The Woman of Thebez and a Stone of Remembrance

While we may not remember the heroic woman of Thebez, she was remembered in Israelite history, particularly by those engaged in battle. In the story of David and Bathsheba, David commanded Joab to send Uriah to the front of the battle so that he was sure to be killed. After the battle, Joab sends a messenger to King David to report what has happened and to confirm Uriah’s death. In that report, Joab knows that King David will question why the soldiers were placed so near the city and will remind the messenger of the death of Abimelech by the woman of Thebez (2 Sam. 11:14-21). The act of the woman of Thebez defeating Abimelech was common knowledge, not only to the king, but also the warriors.

Abimelech was a son of Gideon, in fact Abimelech was the only of seventy-one sons of Gideon who was bore by his concubine, the other seventy were sons by Gideon’s wives (Judg. 8:30-31). After Gideon dies, Abimelech, who desires to rule, kills all his brothers upon a single stone, except for Jotham (Judg. 9:1-5). Eventually Abimelech’s supporters turned against him, and he retaliated by going to battle against them. Shechem then fell. Abimelech then went and attacked Thebez, but when he was in the process of burning the tower of Thebez, a woman dropped an upper millstone on Abimelech’s head, crushing it. Afraid of being known for being killed in battle by a woman, Abimelech told his armor bearer to kill him with a sword (Judg. 9:22-57). So, while the woman of Thebez did not technically kill Abimelech, scripture shows that the woman of Thebez was given the credit for defeating and killing him.

When the people of Israel crossed the Jordan to enter the Promised land under the leadership of Joshua, they placed memorial stones, or stones of remembrance, at Gilgal after they crossed the Jordan River. These stones of remembrance were to be reminders of what God had done for them. “For the Lord your God dried up the waters of the Jordan before you until you had crossed, just as the Lord your God had done to the Red Sea, which He dried up before us until we had crossed; that all the peoples of the earth may know the hand of the Lord is mighty, so that you may fear the Lord your God forever” (Josh. 4:1-24 NASB). While the millstone may not have been placed as a memorial, the stone that the woman of Thebez dropped upon Abimelech’s head was remembered, as was she. The woman of Thebez was remembered as a warrior and a hero. It was her act that saved the people of Thebez from defeat and death.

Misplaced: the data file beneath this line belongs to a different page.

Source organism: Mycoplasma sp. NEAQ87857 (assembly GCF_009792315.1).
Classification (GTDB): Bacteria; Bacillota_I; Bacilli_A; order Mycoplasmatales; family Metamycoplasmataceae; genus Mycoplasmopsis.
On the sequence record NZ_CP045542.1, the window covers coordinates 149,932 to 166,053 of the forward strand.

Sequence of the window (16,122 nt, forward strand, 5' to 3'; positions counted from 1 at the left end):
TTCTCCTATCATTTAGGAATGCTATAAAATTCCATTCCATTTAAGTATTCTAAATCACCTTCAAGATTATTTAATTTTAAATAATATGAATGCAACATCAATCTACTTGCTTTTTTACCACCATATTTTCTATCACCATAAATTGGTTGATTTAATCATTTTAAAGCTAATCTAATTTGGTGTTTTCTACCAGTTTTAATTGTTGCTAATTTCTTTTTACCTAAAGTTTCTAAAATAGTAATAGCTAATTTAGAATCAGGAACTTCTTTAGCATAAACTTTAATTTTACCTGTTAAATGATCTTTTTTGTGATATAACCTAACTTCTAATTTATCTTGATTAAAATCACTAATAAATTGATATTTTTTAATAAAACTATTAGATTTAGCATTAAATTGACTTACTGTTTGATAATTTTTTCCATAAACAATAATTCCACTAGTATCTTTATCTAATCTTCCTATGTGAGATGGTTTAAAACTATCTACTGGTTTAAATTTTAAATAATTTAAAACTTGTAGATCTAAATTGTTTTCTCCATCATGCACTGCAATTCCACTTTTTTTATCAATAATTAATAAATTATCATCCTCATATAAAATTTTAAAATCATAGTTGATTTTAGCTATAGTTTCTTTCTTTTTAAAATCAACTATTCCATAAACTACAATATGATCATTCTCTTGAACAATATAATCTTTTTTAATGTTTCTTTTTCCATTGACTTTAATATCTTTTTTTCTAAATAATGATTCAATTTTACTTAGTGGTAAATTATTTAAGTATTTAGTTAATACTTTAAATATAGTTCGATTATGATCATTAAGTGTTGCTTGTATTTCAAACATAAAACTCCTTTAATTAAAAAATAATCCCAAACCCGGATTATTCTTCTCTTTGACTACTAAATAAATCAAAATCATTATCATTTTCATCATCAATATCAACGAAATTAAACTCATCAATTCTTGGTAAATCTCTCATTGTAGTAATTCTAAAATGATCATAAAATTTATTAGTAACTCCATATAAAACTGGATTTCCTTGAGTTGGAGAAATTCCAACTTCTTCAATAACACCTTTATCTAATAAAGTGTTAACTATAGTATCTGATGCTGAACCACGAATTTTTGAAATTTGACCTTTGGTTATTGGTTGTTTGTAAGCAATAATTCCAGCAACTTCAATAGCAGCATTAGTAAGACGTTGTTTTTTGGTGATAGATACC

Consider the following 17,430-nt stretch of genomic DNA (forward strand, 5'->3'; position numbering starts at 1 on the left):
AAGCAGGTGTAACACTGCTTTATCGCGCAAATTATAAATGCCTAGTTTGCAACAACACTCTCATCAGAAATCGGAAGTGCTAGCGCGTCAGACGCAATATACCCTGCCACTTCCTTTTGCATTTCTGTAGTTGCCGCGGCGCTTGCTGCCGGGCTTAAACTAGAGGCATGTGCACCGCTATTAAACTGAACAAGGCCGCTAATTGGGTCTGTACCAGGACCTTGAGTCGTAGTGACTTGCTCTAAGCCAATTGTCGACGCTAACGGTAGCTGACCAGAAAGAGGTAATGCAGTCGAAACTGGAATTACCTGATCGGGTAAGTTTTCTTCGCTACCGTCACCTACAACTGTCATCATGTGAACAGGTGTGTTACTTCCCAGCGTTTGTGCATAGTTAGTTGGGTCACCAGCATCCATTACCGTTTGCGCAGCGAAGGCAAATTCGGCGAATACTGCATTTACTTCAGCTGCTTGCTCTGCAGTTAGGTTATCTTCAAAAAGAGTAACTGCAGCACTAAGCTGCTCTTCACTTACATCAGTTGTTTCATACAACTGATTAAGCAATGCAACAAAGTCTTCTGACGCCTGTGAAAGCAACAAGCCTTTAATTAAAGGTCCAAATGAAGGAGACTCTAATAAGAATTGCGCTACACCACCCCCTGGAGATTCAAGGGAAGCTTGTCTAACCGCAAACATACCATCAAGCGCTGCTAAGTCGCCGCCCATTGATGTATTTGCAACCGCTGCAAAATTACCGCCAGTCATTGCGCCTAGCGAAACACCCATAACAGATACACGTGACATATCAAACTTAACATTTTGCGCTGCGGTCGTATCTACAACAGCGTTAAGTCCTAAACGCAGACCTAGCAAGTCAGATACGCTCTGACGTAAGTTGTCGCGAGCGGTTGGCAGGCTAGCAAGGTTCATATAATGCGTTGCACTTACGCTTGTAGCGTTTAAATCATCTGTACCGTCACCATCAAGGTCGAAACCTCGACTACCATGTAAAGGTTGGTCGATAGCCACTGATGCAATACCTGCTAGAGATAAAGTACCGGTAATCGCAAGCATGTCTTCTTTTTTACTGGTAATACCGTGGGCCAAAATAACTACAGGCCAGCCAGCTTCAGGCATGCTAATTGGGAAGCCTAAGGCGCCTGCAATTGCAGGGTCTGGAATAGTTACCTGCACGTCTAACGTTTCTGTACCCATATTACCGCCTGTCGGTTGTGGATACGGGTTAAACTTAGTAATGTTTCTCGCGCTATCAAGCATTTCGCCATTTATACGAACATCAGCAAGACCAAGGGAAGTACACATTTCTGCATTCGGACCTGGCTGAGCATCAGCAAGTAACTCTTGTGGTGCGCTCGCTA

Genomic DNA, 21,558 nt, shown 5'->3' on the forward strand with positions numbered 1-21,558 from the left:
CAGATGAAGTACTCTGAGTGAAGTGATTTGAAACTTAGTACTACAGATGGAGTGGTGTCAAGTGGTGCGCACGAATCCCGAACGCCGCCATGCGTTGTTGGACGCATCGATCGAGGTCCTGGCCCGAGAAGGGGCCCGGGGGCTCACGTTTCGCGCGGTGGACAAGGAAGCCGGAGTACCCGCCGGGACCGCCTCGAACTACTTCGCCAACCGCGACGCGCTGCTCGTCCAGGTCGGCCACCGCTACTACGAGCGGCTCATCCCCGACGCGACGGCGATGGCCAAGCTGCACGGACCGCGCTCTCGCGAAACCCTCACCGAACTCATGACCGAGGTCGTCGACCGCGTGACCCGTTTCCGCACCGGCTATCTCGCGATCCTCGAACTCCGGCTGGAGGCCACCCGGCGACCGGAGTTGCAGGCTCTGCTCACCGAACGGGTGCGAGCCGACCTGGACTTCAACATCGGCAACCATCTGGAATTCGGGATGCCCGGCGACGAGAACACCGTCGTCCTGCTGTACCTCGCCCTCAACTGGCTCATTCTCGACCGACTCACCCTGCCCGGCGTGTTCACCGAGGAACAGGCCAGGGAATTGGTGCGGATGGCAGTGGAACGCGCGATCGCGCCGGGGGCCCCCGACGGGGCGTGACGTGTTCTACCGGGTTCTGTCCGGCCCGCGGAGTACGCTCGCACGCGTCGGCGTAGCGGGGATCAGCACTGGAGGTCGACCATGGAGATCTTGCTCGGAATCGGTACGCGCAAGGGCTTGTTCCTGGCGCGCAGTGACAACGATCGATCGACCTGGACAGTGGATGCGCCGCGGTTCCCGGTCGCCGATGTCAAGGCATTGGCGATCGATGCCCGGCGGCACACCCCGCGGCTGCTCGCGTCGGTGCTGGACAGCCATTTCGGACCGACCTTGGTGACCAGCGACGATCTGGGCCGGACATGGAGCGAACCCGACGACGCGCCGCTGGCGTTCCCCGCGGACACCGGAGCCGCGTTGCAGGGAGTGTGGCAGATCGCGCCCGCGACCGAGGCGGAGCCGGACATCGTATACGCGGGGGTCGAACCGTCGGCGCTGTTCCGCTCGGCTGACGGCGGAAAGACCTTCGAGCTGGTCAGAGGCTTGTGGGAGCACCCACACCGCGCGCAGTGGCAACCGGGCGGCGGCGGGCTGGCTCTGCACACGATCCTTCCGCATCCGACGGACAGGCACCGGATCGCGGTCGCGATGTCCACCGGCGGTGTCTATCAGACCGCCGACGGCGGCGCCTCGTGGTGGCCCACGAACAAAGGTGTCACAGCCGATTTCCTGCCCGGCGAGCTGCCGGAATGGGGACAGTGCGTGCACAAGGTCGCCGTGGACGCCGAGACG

Will we remember? Will we call to mind the stone of remembrance from the story of the woman of Thebez? Women have abilities in every aspect of life; we must not confine the value of women to the domestic sphere. What do we need to remember from this account?

  • A woman defends her city.
  • A woman defeats the enemy.
  • A woman is the hero in battle.
  • It was a woman who ended the reign of a power-hungry tyrant, despite his being a seasoned warrior.
  • It was a woman who fought against oppressive forces and came out the victor.

The woman of Thebez was not trained in the art of war, nor did she have experience fighting in battle, but she found a way to overcome the enemy and provide a future for the people of Thebez. Her mighty act is recorded in scripture and was remembered for years by the people of Israel. May we continue to remember the woman of Thebez and many more women in history who have acted courageously and been responsible for saving the lives of so many others.

One thought on “The Woman of Thebez and a Stone of Remembrance

  1. Great article! She not only saved her city and others, but she also saved herself! And real men do not try to murder women than complsin about her defending herself after he had just tried to burn her alive in a tower, Abimelech did not have self pride as a man! But the woman of Thebez had self pride and self respect as a person and as a woman! I would love meet her in the new heaven and Earth!


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